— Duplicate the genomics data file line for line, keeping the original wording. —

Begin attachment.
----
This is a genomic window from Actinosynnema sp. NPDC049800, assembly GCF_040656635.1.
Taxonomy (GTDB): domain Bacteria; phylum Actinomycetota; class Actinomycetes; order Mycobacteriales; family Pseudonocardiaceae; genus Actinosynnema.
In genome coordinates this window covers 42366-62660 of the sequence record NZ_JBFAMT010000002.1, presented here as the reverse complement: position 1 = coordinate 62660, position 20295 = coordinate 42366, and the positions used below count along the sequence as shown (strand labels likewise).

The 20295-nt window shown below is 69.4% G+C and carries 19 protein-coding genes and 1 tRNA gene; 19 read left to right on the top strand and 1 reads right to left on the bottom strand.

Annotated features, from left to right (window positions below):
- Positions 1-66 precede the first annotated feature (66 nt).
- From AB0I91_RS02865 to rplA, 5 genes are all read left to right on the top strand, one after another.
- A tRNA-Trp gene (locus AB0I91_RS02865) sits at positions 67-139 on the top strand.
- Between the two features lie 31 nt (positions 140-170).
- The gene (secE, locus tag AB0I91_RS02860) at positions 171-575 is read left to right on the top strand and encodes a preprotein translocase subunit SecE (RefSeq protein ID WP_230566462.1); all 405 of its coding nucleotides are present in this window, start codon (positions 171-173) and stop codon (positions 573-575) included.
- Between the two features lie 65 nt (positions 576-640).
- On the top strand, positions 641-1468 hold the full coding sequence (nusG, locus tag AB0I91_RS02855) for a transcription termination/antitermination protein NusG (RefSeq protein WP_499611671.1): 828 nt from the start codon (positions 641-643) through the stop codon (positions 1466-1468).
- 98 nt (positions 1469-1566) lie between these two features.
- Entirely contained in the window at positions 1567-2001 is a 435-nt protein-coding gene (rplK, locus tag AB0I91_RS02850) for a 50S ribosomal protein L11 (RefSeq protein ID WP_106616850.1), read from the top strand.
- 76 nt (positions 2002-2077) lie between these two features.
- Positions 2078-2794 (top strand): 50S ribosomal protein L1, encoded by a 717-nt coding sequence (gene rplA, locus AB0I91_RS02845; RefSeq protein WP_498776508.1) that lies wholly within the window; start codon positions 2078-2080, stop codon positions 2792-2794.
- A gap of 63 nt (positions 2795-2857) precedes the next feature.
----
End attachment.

This is a genomic window from Actinosynnema sp. NPDC049800, assembly GCF_040656635.1.
Taxonomy (GTDB): domain Bacteria; phylum Actinomycetota; class Actinomycetes; order Mycobacteriales; family Pseudonocardiaceae; genus Actinosynnema.
In genome coordinates this window covers 42366-62660 of the sequence record NZ_JBFAMT010000002.1, presented here as the reverse complement: position 1 = coordinate 62660, position 20295 = coordinate 42366, and the positions used below count along the sequence as shown (strand labels likewise).

The 20295-nt window shown below is 69.4% G+C and carries 19 protein-coding genes and 1 tRNA gene; 19 read left to right on the top strand and 1 reads right to left on the bottom strand.

Annotated features, from left to right (window positions below):
- Positions 1-66 precede the first annotated feature (66 nt).
- From AB0I91_RS02865 to rplA, 5 genes are all read left to right on the top strand, one after another.
- A tRNA-Trp gene (locus AB0I91_RS02865) sits at positions 67-139 on the top strand.
- Between the two features lie 31 nt (positions 140-170).
- The gene (secE, locus tag AB0I91_RS02860) at positions 171-575 is read left to right on the top strand and encodes a preprotein translocase subunit SecE (RefSeq protein ID WP_230566462.1); all 405 of its coding nucleotides are present in this window, start codon (positions 171-173) and stop codon (positions 573-575) included.
- Between the two features lie 65 nt (positions 576-640).
- On the top strand, positions 641-1468 hold the full coding sequence (nusG, locus tag AB0I91_RS02855) for a transcription termination/antitermination protein NusG (RefSeq protein WP_499611671.1): 828 nt from the start codon (positions 641-643) through the stop codon (positions 1466-1468).
- 98 nt (positions 1469-1566) lie between these two features.
- Entirely contained in the window at positions 1567-2001 is a 435-nt protein-coding gene (rplK, locus tag AB0I91_RS02850) for a 50S ribosomal protein L11 (RefSeq protein ID WP_106616850.1), read from the top strand.
- 76 nt (positions 2002-2077) lie between these two features.
- Positions 2078-2794 (top strand): 50S ribosomal protein L1, encoded by a 717-nt coding sequence (gene rplA, locus AB0I91_RS02845; RefSeq protein WP_498776508.1) that lies wholly within the window; start codon positions 2078-2080, stop codon positions 2792-2794.
- A gap of 63 nt (positions 2795-2857) precedes the next feature.